Cutting to the chase: Some time in the late spring of 1965 we recorded one of our originals at Associated -- a Beau Brummels -inspired ditty called "The Loss is Mine" -- that Warren/Ritchie liked enough to rewrite the lyrics to and demo himself (with us providing backup) a few weeks later. Shortly thereafter, our sessions at Associated basically ended as some of us went off to college, and I've always wondered whether the song was ever released or what happened to Warren/Ritchie.
Well, thanks to the Google now I know -- turns out he enjoyed some considerable success as a producer and arranger in the disco era. I also found a discography of the 60s singles released on Tower here; as you can see, although they include the complete ouevre of Ritchie Dean, "The Loss is Mine" is not among them.
Just found Warren/Ritchie via Facebook, and I'm happy to report he's alive and thriving. I was also stunned, a few weeks ago, to find this clip of him on YouTube, from a soft-core porn flick from 1966. At least he's not wearing the cap, thank god.
Okay, like I said, I've told this story before, but here are the promised kickers.
I long ago lost my copy of "The Loss is Mine," and I hadn't talked to bandmate Allan Weissman (a fellow Teaneck kid who wrote the tune) since our 20th high school reunion in '85. But thanks to Facebook, I recently re-hooked up with Al, and to my amazement he still had his. Even more amazing, it was still playable -- barely, and with hideous scratches, pops and clicks, but as it turned out ultimately salvageable by a brilliant engineer of my acquaintance who restored it to something very close to its original pristine state.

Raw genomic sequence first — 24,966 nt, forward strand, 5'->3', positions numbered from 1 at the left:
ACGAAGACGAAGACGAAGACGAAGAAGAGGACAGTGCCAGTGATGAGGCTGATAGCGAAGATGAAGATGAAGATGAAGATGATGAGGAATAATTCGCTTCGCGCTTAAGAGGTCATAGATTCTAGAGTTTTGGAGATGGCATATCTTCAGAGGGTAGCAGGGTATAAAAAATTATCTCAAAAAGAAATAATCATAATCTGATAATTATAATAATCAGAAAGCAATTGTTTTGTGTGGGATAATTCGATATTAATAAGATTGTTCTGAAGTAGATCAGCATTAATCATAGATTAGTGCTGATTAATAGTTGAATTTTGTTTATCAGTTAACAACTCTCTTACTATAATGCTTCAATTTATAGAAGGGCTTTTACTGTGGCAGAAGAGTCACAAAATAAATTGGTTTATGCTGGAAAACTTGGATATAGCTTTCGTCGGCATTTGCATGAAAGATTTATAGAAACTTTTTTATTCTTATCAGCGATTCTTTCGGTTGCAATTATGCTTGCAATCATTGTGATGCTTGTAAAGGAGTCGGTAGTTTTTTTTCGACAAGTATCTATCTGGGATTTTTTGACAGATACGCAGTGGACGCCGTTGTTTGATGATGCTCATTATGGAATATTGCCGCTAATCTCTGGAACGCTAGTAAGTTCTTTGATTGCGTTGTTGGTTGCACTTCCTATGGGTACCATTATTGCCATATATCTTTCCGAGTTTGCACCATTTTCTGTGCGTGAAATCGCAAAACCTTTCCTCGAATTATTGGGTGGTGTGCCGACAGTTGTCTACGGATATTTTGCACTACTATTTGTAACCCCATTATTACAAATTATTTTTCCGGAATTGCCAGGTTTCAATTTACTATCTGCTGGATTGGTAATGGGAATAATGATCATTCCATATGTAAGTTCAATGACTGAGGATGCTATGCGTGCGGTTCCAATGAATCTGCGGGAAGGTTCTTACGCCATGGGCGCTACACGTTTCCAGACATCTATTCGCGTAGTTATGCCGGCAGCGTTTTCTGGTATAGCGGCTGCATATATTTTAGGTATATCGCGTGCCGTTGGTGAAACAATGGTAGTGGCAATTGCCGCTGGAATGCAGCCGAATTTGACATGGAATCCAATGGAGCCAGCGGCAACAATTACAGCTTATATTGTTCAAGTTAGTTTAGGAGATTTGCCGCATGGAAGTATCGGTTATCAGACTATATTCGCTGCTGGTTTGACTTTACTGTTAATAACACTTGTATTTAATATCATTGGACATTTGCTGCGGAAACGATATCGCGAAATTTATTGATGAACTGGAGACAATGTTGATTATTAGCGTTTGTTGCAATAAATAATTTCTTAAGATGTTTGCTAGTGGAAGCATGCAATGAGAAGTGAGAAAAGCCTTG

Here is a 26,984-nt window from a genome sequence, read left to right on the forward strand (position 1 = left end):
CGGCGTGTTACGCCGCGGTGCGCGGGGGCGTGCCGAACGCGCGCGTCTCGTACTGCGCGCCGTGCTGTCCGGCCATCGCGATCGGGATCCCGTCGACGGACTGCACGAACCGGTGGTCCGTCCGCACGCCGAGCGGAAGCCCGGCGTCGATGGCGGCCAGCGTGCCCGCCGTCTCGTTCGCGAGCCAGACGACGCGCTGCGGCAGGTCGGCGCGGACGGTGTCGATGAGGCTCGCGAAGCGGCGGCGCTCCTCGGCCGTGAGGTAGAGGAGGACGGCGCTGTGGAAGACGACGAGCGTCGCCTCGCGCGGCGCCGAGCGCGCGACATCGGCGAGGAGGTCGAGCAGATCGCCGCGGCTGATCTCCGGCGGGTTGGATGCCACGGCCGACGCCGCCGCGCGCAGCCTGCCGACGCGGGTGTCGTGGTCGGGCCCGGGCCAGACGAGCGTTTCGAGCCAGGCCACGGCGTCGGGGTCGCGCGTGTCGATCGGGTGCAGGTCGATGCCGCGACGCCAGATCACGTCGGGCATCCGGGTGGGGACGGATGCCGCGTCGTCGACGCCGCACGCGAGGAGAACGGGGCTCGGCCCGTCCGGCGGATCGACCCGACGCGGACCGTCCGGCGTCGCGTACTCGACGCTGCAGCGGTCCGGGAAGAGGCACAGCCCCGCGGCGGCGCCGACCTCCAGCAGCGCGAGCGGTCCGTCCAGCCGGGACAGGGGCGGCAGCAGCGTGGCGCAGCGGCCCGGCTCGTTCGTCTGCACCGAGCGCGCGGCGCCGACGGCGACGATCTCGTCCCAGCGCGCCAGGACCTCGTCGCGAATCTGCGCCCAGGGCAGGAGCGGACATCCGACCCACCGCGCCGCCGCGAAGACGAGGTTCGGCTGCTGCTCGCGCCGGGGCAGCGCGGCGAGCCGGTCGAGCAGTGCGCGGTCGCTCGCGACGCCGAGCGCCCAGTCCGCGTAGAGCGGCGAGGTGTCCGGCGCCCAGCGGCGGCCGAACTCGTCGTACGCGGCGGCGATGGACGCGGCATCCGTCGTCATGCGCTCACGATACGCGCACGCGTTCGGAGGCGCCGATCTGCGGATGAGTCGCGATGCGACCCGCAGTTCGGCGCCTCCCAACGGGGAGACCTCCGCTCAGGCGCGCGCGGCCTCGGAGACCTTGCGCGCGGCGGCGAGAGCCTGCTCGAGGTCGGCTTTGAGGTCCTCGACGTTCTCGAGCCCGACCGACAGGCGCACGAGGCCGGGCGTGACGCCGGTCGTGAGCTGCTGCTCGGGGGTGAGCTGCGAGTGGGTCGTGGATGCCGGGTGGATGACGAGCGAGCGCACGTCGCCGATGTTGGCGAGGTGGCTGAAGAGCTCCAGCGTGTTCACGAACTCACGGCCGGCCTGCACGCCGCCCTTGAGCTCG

So here it is -- from probably the last surviving acetate (there were only five ever made, come to think of it).
Allan also had the improved backing track we did for the proposed Ritchie Deane version. I don't think I'd ever heard it, except on the long-ago day we actually cut the thing, but here it is as well. A pretty dramatic re-arrangement, and despite our tender years we almost sound like studio pros, I think. Note, in particular, that the one-fingered lick at the end of my piano solo on the first take has been replaced by a more effective moving bass riff.
Two final postscripts, just for the (er) record, as it were.
I'm prejudiced, of course, but as somebody who's listened to countless garage tracks from the period -- and lord knows, there are enough CDs of mediocre Kinks/Stones/Raiders/Byrds knockoffs by 60s teens currently available -- I've got to say that I think "The Loss is Mine" is as good as any I've ever heard. And better than a lot of them, including some that were actually released. Maybe it's simply a question of us ripping off a not so usual suspect, but despite the shall we say naive lyrics, the song is genuinely hooky, the harmonies are damned slick, and that shift from minor to major at the end is undeniably effective. I also love my piano solo, even the one-fingered bit, but like I said I'm prejudiced.
And to give credit where credit is due, the lineup on both tracks is me (keyboards), Peter Frankel (guitar), Allan Weissman (bass) and Alan Silvestri (drums). (Silvestri, incidentally, is today the Oscar-nominated composer of the scores to every Robert Zemeckis film of the last twenty years.) Vocals are by Allan, Pete and Larry Diehl (I lost track of Pete and Larry decades ago, but I just found Pete on Classmates.com and I've dropped him a line about this -- no answer, yet).
I should also add that Alan, Pete and Larry were all of 15 when we did the tracks; Allan and I were grizzled 17-year-olds.
Oh, and I should further add that the aforementioned brilliant engineer is named Steve Dworkin. Before he saved the Plagues acetates, Steve was working with the late Ellie Greenwich on digitizing her extensive archives of acetates and tapes dating back to the late 50s, which is to say he really knows his business. If you have a recorded artifact of your own that needs restoring, you can get in touch with him at Wrecordman@aol.com.